This interesting coincidence is particularly important because living cells are often cited scientifically as paradigms for complex interactive systems. For example, my friend Wendell Read pointed out to me that a course on Complex Systems at George Washington University links the cell and the economy as objects of study. Moreover, evolutionary theories impact our thinking about economics implicitly and explicitly, as occurred when Robert Frank called his new book on the current financial contraction, The Darwin Economy.

Recently, the New England Complex Systems Institute (NECSI) became involved in controversy because its President, Yaneer Bar-Yam, endorsed the Occupy Wall Street movement. When questioned about taking such a seemingly unscientific political stance, Bar-Yam referred his readers to an NECSI study on the financial system and how it displays behavior typical of other complex systems. The conclusions of the NECSI study have relevant scientific, economic, social and political implications: "Identifying the underlying reasons for instability of the economic system and how they may be corrected motivates our work...Our results show that government policy decisions, often in deregulation but also in regulation, have undermined the ability of our economic system to function and made it highly susceptible to crises...When functioning properly its action enables both basic survival and many other opportunities for us, individually and collectively. The need for its functional reliability should be apparent, and should not be assumed."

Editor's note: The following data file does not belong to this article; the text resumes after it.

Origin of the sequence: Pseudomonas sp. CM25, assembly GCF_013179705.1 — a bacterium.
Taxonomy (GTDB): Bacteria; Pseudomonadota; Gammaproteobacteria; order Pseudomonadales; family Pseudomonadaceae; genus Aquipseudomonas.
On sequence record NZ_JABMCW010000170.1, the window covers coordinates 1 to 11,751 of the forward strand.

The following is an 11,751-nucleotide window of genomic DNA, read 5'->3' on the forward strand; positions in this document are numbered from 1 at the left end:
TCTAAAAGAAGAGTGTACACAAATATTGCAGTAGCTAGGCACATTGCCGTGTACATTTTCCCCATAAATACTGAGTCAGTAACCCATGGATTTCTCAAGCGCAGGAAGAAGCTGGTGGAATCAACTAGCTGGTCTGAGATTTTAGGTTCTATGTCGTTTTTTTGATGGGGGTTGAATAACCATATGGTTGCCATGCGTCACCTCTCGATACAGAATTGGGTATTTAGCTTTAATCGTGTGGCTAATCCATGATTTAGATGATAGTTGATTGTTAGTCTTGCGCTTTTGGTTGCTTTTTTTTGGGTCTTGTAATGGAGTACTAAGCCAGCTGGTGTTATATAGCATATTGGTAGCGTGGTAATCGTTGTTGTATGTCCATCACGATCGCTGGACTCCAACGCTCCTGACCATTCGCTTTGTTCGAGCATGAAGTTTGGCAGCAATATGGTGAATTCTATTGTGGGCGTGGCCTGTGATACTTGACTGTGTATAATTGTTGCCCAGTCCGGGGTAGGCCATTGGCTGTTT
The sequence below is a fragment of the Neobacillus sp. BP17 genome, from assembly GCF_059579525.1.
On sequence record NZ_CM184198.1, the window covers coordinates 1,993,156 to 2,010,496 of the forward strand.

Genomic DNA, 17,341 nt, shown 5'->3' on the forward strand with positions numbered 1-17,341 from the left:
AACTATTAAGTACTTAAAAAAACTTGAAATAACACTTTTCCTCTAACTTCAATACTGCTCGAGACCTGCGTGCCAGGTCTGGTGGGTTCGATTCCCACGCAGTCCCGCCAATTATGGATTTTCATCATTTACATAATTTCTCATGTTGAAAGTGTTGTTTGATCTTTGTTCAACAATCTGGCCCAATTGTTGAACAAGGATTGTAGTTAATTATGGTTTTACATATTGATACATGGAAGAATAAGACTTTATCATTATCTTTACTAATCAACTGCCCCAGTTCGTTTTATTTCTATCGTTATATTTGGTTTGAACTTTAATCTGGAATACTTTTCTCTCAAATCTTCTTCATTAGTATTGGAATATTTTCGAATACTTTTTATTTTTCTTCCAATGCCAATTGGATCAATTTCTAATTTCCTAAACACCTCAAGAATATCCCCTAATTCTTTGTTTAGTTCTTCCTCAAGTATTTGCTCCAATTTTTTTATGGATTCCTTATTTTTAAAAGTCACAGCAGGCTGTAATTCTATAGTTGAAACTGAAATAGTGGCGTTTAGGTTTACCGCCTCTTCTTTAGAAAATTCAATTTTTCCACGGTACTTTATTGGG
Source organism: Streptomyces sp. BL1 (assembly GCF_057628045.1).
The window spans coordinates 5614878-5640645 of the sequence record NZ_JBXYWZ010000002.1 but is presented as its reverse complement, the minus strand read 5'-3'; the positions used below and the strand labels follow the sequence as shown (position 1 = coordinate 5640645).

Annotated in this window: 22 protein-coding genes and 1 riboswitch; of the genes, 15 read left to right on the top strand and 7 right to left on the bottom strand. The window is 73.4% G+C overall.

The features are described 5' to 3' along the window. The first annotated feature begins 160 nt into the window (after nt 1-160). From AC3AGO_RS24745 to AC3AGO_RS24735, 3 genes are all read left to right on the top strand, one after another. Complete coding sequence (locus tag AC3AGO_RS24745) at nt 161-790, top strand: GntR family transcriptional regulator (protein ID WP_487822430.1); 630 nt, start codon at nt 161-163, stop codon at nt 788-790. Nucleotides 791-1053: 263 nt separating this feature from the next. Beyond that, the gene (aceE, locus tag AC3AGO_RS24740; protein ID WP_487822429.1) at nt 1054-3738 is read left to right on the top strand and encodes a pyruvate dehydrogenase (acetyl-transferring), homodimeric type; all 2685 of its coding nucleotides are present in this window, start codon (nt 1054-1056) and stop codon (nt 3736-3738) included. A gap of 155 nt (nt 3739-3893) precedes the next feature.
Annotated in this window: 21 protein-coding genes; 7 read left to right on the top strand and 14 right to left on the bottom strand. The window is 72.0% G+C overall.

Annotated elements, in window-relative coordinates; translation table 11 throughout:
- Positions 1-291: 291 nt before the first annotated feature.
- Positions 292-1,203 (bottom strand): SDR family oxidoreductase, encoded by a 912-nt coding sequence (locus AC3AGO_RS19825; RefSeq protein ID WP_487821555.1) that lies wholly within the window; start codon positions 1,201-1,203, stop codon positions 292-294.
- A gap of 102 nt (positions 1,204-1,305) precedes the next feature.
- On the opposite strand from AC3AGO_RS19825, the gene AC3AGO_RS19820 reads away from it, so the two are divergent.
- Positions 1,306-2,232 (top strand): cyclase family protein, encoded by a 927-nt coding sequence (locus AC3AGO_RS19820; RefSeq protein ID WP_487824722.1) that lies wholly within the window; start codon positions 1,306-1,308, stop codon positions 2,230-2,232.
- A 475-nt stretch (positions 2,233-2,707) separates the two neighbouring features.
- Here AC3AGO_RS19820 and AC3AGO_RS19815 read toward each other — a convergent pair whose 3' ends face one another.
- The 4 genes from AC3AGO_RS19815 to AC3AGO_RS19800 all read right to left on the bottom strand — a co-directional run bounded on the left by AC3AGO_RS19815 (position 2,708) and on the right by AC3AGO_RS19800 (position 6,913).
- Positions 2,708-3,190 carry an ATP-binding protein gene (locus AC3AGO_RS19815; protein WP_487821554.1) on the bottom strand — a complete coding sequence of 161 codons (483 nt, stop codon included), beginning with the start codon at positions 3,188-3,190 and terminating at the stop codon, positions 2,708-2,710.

Living cells are replete with intricate monitoring and regulatory circuits because survival, reproduction and adaptation to changing circumstances must be highly robust. Understanding these circuits and how they operate is a priority for 21st century cell and molecular biology. As the introductory words of Michael Faraday imply, significant practical application of scientific exploration is inevitable, even though the forms it will take are unknowable in advance. In other words, increased understanding in molecular, cell and evolutionary biology may have significant potential for fostering better economic management. Certainly, ideas based on outdated genetic determinism or Social Darwinism promise little help. Accordingly, let us hope that truly open research in all fields of science, including evolutionary biology, is a priority of our national recovery agenda.


Alberts, B., A. Johnson, et al. (2002). Molecular Biology of the Cell. New York and London, Garland Science.
Gerhart, J. and M. Kirschner (1997). Cells, Embryos, and Evolution. Malden, MA, Blackwell Science.
Hartwell, L., Weinert, TA (1989). "Checkpoints: controls that ensure the order of cell cycle events." Science 246: 629-634.
Hartwell, L. H. (2004). "Yeast and cancer." Biosci Rep 24(4-5): 523-544.
Putnam, C. D., E. J. Jaehnig, et al. (2009). "Perspectives on the DNA damage and replication checkpoint responses in Saccharomyces cerevisiae." DNA Repair (Amst) 8(9): 974-982.
Rupes, I., B. A. Webb, et al. (2001). "G2/M arrest caused by actin disruption is a manifestation of the cell size checkpoint in fission yeast." Mol Biol Cell 12(12): 3892-3903.
Taylor, S. S., M. I. Scott, et al. (2004). "The spindle checkpoint: a quality control mechanism which ensures accurate chromosome segregation." Chromosome Res 12(6): 599-616.